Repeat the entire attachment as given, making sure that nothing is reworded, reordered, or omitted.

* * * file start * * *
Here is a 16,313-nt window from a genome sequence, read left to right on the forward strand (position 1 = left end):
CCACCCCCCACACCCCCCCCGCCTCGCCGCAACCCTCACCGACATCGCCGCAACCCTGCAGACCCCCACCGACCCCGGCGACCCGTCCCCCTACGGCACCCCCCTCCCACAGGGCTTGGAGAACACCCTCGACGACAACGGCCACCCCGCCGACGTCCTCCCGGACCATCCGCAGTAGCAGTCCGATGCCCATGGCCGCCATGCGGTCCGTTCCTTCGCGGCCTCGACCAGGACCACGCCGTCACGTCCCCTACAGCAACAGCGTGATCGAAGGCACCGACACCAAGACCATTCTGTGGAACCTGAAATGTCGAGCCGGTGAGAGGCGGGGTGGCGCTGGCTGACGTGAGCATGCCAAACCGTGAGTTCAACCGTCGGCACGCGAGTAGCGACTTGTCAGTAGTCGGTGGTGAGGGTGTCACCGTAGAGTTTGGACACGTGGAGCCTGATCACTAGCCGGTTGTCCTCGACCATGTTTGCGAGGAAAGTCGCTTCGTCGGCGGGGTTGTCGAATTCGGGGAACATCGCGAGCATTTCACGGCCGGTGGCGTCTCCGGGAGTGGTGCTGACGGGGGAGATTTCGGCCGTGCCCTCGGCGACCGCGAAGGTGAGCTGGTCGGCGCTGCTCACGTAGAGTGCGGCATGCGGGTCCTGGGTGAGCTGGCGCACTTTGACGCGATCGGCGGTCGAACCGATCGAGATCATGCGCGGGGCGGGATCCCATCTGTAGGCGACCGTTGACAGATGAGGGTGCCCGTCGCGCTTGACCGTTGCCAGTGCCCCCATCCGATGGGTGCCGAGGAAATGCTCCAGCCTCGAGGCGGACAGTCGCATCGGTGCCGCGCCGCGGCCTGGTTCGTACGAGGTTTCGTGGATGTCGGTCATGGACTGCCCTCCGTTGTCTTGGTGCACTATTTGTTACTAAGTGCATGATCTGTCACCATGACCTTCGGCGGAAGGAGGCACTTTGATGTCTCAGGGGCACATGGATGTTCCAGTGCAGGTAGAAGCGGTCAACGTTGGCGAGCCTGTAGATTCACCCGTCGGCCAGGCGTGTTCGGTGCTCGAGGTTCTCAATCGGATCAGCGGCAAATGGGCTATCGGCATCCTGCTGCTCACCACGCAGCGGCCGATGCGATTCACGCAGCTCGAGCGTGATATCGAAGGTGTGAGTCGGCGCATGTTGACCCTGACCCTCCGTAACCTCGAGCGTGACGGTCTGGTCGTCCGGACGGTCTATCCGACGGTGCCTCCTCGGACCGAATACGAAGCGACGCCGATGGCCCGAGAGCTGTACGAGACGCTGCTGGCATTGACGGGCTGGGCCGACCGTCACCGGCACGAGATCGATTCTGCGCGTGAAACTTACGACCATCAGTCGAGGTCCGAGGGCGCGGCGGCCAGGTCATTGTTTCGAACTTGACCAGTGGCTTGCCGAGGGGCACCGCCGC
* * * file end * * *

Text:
Here is a 16,313-nt window from a genome sequence, read left to right on the forward strand (position 1 = left end):
CCACCCCCCACACCCCCCCCGCCTCGCCGCAACCCTCACCGACATCGCCGCAACCCTGCAGACCCCCACCGACCCCGGCGACCCGTCCCCCTACGGCACCCCCCTCCCACAGGGCTTGGAGAACACCCTCGACGACAACGGCCACCCCGCCGACGTCCTCCCGGACCATCCGCAGTAGCAGTCCGATGCCCATGGCCGCCATGCGGTCCGTTCCTTCGCGGCCTCGACCAGGACCACGCCGTCACGTCCCCTACAGCAACAGCGTGATCGAAGGCACCGACACCAAGACCATTCTGTGGAACCTGAAATGTCGAGCCGGTGAGAGGCGGGGTGGCGCTGGCTGACGTGAGCATGCCAAACCGTGAGTTCAACCGTCGGCACGCGAGTAGCGACTTGTCAGTAGTCGGTGGTGAGGGTGTCACCGTAGAGTTTGGACACGTGGAGCCTGATCACTAGCCGGTTGTCCTCGACCATGTTTGCGAGGAAAGTCGCTTCGTCGGCGGGGTTGTCGAATTCGGGGAACATCGCGAGCATTTCACGGCCGGTGGCGTCTCCGGGAGTGGTGCTGACGGGGGAGATTTCGGCCGTGCCCTCGGCGACCGCGAAGGTGAGCTGGTCGGCGCTGCTCACGTAGAGTGCGGCATGCGGGTCCTGGGTGAGCTGGCGCACTTTGACGCGATCGGCGGTCGAACCGATCGAGATCATGCGCGGGGCGGGATCCCATCTGTAGGCGACCGTTGACAGATGAGGGTGCCCGTCGCGCTTGACCGTTGCCAGTGCCCCCATCCGATGGGTGCCGAGGAAATGCTCCAGCCTCGAGGCGGACAGTCGCATCGGTGCCGCGCCGCGGCCTGGTTCGTACGAGGTTTCGTGGATGTCGGTCATGGACTGCCCTCCGTTGTCTTGGTGCACTATTTGTTACTAAGTGCATGATCTGTCACCATGACCTTCGGCGGAAGGAGGCACTTTGATGTCTCAGGGGCACATGGATGTTCCAGTGCAGGTAGAAGCGGTCAACGTTGGCGAGCCTGTAGATTCACCCGTCGGCCAGGCGTGTTCGGTGCTCGAGGTTCTCAATCGGATCAGCGGCAAATGGGCTATCGGCATCCTGCTGCTCACCACGCAGCGGCCGATGCGATTCACGCAGCTCGAGCGTGATATCGAAGGTGTGAGTCGGCGCATGTTGACCCTGACCCTCCGTAACCTCGAGCGTGACGGTCTGGTCGTCCGGACGGTCTATCCGACGGTGCCTCCTCGGACCGAATACGAAGCGACGCCGATGGCCCGAGAGCTGTACGAGACGCTGCTGGCATTGACGGGCTGGGCCGACCGTCACCGGCACGAGATCGATTCTGCGCGTGAAACTTACGACCATCAGTCGAGGTCCGAGGGCGCGGCGGCCAGGTCATTGTTTCGAACTTGACCAGTGGCTTGCCGAGGGGCACCGCCGC